Why am I crabby?

Roses still in bloom. Photo by Kit Flynn.


By Kit Flynn

Certain aspects of modern life are making me rather crabby. When I upgraded my Apple operating system to Sonoma, my Word documents responded by not responding. My HP printer printed my Word documents as gibberish while at the same time, I had lost the ability to send documents to trash. There had to be a solution, but where to find it?

This led me to contemplate all the things in this day and age that manage to drive me crazy.

Talking to the HP helpline, all the consultants had thick accents. Now, I have absolutely nothing against accents so please do not interpret this as being a stigma against foreigners. I appreciate their ability to learn English – they are far more proficient in my language than I am in theirs. The problem is that my elderly ears cannot understand their accented English over the telephone. A frustrating problem that sends me to the helpline, therefore, suddenly becomes one of double frustration.

Word is at the top of my list in irritation. I still miss Word Perfect with its useful “reveal codes” feature. I understand that the move to one prominent word processor was more efficient, but did it have to be Word? Worse, Word’s help feature is to my mind, notoriously bad – and I often accuse it of purposely misunderstanding my question.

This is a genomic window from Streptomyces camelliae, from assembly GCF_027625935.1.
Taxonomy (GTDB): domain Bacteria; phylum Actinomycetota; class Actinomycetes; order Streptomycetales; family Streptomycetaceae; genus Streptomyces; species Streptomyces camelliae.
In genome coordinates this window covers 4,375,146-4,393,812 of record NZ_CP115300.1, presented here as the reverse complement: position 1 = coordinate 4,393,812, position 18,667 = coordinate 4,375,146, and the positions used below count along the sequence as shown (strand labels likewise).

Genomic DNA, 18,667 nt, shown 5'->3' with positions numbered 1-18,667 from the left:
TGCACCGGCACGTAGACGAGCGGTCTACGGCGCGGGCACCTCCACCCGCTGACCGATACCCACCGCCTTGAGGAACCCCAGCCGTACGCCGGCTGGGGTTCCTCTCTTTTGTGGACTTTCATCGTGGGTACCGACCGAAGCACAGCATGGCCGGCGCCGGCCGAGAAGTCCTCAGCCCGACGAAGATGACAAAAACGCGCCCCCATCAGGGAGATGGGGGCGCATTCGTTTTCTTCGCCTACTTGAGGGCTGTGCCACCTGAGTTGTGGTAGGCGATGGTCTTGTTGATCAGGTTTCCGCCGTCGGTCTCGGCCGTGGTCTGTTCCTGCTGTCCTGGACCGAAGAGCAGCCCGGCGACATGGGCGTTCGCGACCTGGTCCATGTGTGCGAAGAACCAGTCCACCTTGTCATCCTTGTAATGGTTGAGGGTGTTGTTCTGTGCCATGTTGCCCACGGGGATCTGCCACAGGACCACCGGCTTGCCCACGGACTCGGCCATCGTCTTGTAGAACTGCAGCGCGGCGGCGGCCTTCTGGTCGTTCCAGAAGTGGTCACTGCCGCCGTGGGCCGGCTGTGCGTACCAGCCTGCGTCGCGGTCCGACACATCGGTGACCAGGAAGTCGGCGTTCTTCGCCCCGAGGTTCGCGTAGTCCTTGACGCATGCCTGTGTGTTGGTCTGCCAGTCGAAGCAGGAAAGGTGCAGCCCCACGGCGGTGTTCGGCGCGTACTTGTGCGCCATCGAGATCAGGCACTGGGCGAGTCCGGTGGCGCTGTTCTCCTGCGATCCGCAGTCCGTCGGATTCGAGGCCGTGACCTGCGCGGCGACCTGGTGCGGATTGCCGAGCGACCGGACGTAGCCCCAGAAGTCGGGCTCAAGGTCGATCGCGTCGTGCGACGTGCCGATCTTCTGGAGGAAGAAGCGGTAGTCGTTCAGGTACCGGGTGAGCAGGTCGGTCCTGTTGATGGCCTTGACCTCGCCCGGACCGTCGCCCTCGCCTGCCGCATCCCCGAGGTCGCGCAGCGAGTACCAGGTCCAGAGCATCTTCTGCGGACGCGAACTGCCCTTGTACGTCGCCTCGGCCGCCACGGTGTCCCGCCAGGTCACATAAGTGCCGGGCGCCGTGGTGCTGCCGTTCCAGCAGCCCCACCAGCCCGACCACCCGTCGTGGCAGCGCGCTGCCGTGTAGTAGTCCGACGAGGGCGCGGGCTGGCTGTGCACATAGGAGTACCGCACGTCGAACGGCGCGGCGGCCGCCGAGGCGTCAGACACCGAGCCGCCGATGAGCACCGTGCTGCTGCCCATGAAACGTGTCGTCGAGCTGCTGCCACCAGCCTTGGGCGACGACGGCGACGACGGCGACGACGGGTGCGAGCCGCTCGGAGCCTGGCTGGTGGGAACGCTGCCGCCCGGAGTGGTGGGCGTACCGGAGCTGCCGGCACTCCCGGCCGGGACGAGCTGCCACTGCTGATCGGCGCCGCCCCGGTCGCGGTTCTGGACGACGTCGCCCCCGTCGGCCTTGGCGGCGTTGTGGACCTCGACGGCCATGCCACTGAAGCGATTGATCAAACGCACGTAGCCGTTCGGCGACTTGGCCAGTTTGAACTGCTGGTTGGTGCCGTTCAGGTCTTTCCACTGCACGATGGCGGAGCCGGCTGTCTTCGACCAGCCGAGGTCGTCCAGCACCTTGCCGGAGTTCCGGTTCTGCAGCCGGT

It’s also getting harder and harder to own a copy of Word as Microsoft really, really wants you to sign up for a monthly rental. Having way too many monthly fees as it is, I have no wish to acquire more, but it took a lot of diligence to buy a copy of Word several years ago.

Contemporary Salade Niçoise also makes me crabby. I love Salade Niçoise – and have since I first ate it in France in 1956. It calls for a good canned tuna packed in olive oil; fresh tuna, tasty as it is, is not appropriate. My third son, who’s a lovely cook, insists upon using fresh tuna, thereby causing me to wonder where I failed so miserably in his upbringing. The experts, Julia Child and Dorie Greenspan, know that canned tuna is authentic.

I realize that pill bottles require tamper-proof lids should there be young children residing in the household. I’m grateful that pharmacies trust me when I swear that I no longer have any young children at home and that my youngest grandchild (who lives in California) is well into his teenage years. Consequently, they provide my pill bottles with senior citizen lids that willingly open. However, this leads to numerous non-pharmaceutical preparations that I have trouble operating.

I have used Afrin nasal spray for years. Two weeks ago, I bought another bottle – and couldn’t open the bottle. There were no instructions. While fighting to open it, I realized a contraption clearly meant for space travel rested in my hands. Where once I gently squeezed the bottle for a spray – a one handed gesture, now required two hands to push down two levers in order to deliver a spray. Who on earth wants to think about how to administer a nasal spray?